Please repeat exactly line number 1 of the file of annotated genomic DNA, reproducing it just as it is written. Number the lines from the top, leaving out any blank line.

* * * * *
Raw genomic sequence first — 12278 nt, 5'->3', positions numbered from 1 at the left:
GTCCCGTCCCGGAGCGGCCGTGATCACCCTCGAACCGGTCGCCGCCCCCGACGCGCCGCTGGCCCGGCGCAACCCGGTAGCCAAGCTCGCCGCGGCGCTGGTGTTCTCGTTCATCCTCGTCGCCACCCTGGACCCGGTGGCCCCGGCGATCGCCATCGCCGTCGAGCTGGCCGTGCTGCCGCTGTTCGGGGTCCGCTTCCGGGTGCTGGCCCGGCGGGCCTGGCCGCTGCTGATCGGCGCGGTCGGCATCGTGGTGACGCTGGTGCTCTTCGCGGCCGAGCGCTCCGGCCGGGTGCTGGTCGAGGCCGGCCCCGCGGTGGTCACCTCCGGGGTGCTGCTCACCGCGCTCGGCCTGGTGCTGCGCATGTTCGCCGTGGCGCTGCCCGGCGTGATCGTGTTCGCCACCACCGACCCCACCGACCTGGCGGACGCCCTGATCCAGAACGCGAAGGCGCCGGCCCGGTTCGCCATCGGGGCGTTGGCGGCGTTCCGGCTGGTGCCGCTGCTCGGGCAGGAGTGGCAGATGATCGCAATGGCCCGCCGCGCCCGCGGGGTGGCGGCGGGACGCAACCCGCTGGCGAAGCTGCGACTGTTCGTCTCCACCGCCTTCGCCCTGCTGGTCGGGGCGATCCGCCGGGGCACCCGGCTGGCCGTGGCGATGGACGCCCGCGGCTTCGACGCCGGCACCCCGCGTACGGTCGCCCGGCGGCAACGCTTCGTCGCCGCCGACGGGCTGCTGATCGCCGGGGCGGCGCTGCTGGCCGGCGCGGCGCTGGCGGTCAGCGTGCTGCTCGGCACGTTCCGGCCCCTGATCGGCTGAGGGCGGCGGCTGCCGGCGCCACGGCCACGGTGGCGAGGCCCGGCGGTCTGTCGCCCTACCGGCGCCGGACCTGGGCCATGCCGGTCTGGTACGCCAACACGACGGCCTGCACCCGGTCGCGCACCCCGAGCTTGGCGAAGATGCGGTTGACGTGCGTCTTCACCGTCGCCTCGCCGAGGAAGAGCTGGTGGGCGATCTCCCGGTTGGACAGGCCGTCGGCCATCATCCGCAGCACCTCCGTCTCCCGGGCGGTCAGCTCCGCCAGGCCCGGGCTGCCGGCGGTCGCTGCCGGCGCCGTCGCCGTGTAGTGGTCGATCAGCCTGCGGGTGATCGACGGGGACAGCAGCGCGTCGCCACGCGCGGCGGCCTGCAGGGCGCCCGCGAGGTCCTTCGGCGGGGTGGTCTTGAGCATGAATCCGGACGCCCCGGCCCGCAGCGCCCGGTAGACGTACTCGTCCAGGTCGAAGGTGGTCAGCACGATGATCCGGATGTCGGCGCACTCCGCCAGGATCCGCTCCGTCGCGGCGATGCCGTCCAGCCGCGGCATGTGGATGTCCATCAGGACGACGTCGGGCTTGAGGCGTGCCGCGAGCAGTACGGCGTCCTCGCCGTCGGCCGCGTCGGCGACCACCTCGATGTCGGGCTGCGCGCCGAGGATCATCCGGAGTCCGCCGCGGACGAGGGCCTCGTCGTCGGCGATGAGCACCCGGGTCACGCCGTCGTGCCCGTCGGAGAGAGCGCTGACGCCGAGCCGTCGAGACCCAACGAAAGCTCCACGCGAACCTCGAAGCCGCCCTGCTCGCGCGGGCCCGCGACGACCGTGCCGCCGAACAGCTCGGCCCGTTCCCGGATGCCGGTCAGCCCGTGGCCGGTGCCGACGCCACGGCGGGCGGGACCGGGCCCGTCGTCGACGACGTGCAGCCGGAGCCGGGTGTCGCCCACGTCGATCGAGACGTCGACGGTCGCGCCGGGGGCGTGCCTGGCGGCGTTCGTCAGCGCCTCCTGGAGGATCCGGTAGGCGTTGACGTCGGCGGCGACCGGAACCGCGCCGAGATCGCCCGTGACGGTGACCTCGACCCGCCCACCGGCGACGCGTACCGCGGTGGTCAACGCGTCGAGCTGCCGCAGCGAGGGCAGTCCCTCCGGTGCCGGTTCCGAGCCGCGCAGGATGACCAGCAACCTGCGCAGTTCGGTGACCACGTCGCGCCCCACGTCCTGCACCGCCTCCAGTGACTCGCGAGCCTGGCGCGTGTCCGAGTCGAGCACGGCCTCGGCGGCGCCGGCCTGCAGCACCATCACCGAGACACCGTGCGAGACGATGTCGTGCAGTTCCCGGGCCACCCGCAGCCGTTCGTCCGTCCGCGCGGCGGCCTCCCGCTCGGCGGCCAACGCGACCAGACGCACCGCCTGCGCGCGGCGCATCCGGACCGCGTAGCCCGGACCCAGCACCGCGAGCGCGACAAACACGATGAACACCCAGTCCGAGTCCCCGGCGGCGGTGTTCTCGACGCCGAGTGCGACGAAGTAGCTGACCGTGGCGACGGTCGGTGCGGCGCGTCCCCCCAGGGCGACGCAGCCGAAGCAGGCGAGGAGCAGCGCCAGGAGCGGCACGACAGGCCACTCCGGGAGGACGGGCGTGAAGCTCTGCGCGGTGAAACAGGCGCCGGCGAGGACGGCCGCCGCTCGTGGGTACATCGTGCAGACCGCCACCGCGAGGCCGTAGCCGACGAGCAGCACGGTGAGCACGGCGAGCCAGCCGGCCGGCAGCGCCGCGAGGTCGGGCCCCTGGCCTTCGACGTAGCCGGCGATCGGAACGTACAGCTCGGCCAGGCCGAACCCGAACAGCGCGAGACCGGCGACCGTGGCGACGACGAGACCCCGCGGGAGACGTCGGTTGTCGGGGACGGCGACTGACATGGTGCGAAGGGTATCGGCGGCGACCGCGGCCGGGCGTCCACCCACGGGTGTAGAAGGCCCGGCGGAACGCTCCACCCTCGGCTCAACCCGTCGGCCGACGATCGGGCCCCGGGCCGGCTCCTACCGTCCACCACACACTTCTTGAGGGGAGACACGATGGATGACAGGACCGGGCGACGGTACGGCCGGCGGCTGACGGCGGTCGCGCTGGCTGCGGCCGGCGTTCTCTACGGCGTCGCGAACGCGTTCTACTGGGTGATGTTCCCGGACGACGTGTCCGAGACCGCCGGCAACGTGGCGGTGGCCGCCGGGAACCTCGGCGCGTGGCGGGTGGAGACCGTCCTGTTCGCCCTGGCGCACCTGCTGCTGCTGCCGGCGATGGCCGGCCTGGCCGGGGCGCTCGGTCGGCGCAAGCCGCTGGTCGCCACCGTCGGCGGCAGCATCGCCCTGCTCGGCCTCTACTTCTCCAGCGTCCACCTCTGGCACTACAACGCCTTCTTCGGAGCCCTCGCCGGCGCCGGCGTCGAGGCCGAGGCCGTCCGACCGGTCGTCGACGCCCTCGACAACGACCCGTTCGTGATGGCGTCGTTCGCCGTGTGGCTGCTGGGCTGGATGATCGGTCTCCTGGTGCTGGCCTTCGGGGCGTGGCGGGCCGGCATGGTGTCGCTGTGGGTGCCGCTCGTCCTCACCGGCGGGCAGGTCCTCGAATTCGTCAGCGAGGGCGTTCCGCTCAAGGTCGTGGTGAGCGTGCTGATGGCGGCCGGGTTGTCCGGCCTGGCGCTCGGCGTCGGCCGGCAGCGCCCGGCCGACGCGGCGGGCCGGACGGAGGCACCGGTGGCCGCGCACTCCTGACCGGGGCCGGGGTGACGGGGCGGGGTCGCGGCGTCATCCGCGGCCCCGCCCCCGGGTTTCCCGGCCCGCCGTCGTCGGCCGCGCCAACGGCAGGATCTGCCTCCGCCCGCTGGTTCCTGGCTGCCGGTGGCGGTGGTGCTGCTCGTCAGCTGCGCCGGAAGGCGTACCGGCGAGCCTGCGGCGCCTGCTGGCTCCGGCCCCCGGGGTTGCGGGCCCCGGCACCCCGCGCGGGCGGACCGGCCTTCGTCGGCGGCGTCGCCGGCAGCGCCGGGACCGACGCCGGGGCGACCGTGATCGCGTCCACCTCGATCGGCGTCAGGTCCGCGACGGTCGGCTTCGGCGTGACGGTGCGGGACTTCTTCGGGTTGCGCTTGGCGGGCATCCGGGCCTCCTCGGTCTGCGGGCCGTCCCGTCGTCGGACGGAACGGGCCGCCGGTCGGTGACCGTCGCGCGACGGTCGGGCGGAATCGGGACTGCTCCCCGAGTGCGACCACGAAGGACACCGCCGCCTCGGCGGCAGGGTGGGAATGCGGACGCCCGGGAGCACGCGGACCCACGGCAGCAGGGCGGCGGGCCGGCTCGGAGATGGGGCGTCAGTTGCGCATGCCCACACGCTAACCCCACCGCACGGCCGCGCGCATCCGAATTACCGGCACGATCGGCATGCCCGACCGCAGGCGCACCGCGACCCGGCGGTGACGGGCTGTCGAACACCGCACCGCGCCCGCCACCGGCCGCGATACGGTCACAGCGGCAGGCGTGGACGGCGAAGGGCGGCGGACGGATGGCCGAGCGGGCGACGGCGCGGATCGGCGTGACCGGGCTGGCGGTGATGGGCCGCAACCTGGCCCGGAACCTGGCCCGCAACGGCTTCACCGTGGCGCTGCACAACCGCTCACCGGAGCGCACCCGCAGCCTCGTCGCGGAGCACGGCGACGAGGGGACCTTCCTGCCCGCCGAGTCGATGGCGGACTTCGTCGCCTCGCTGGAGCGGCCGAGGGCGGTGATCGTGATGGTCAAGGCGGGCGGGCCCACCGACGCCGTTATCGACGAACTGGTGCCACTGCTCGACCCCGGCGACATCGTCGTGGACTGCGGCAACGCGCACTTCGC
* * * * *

Raw genomic sequence first — 12278 nt, 5'->3', positions numbered from 1 at the left: